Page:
Europeans are set to enjoy significant new rights under EU telecoms rules [1] (Rules) which are currently before Parliament as part of related revisions to the Communications Act 2003.

The main features of the new Rules are:

1. Easier and fairer access to telecoms services for customers

  • The right to complete a switch of service providers in one working day Currently it takes on average four days to switch mobile network operators and seven days to switch fixed line operators while keeping the same phone number. Under the Rules, customers would have the right to complete a change of service providers in one working day while keeping the same number.
  • 24 month maximum initial contract length In order to enable service users to take advantage of more attractive offers, the Rules suggest that the maximum initial duration of a contract is no longer than twenty four months and, if the customer so desires, twelve months’
  • Greater transparency of service features Under the Rules, operators must ensure that customers are informed about the precise nature of the service to which they are subscribing. In particular, operators must give comprehensive and accurate information to customers before a contract is formed about the communications services the customer is intending to purchase (e.g. minimum service quality levels).
  • Net neutrality The Rules give national telecoms authorities the power to set minimum quality levels for network transmission services so as to promote the principle of “net neutrality”, which gives internet users the ability “to access and distribute information or run applications and services of their choice” without restrictions by internet service providers or governments related to choice of networks or service providers.

2. Better Privacy Protection for Internet Users

  • The Rules will require operators to secure personal data (as that term is defined in the 1998 Data Protection Act) and to inform their customers and data protection authorities promptly when personal data is lost.
  • In line with recent developments in European privacy law, the Rules mandate that websites will be forced to obtain users’ consent in order to store cookies. Browser settings giving individuals more control over cookies is a possible solution to the problem.

3. More consistent regulation to promote competition and consumer choice

  • Greater independence for national telecoms regulators The Rules reinforce the independence of national regulatory authorities by outlawing political interference in their day-to-day duties and by protecting the heads of national regulators against arbitrary dismissal. In the UK this will result in the Office of Communications (OFCOM) receiving greater powers. The Rules also require Member States to ensure that national telecoms regulators have appropriate human and financial resources (including their own bespoke budget) to enable regulators to perform their functions effectively.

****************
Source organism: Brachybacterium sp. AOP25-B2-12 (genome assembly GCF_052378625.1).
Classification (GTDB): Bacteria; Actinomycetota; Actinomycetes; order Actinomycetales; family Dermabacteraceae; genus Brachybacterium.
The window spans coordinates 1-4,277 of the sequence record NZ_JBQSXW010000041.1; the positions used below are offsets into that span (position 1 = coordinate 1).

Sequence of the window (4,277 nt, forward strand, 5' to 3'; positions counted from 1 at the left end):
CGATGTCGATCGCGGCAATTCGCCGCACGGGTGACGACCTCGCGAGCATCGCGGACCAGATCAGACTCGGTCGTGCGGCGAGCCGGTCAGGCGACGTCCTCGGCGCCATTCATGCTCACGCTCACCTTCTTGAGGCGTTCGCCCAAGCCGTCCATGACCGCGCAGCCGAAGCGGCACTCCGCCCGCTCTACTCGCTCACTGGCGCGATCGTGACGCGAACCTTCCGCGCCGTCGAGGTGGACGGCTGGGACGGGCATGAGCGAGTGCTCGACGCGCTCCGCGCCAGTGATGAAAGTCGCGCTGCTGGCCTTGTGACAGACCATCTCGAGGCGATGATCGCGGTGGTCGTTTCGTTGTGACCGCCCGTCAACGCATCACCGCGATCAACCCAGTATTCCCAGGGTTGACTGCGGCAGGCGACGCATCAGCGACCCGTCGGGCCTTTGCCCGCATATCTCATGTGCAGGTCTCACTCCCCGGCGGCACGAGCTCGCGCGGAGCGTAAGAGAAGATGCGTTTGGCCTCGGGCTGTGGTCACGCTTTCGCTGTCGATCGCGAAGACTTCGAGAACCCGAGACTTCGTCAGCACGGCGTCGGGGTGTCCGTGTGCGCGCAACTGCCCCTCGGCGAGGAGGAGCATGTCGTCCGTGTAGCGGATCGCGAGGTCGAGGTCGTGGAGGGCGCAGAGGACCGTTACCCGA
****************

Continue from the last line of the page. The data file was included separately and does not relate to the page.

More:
• Functional Separation In essence, functional separation entails the separation of the wholesale and retail divisions of an incumbent or dominant operator, to ensure that third parties buying wholesale services from this operator can do so at the same price and service levels as the operator offers to its own retail division. Functional separation provides regulators with the ability to overcome competition problems without involving ownership separation or the creation of a separate company. Under the Rules, regulators should only consider functional separation as a last resort when it can be established that other measures have failed.
  • As of 25 May 2011, the European Commission has increased powers to oversee the details of remedies proposed by national telecoms regulators to address problems relating to, for example, the conditions of access to the network of a dominant operator or fixed or mobile termination rates.

The aim of these regulatory changes is to create a fair and competitive single EU telecoms market for customers and service providers whilst providing telecoms operators with the regulatory certainty they need to confidently operate EU-wide.

Neelie Kroes, Vice President of the European Commission for the Digital Agenda said: “Citizens and businesses should take full advantage of the opportunities these Rules give them to get more competitive telecoms services I will do my utmost to help them to do so. If these rights are not made available in practice, I will take the measures necessary to fix that situation vis-à-vis Member States and telecoms operators”.

The European Commission has stated that reinforcing the single market for telecoms services is a key objective of the Digital Agenda for Europe [2] and will consider launching infringement proceedings against Member States which have not implemented the new Rules in time.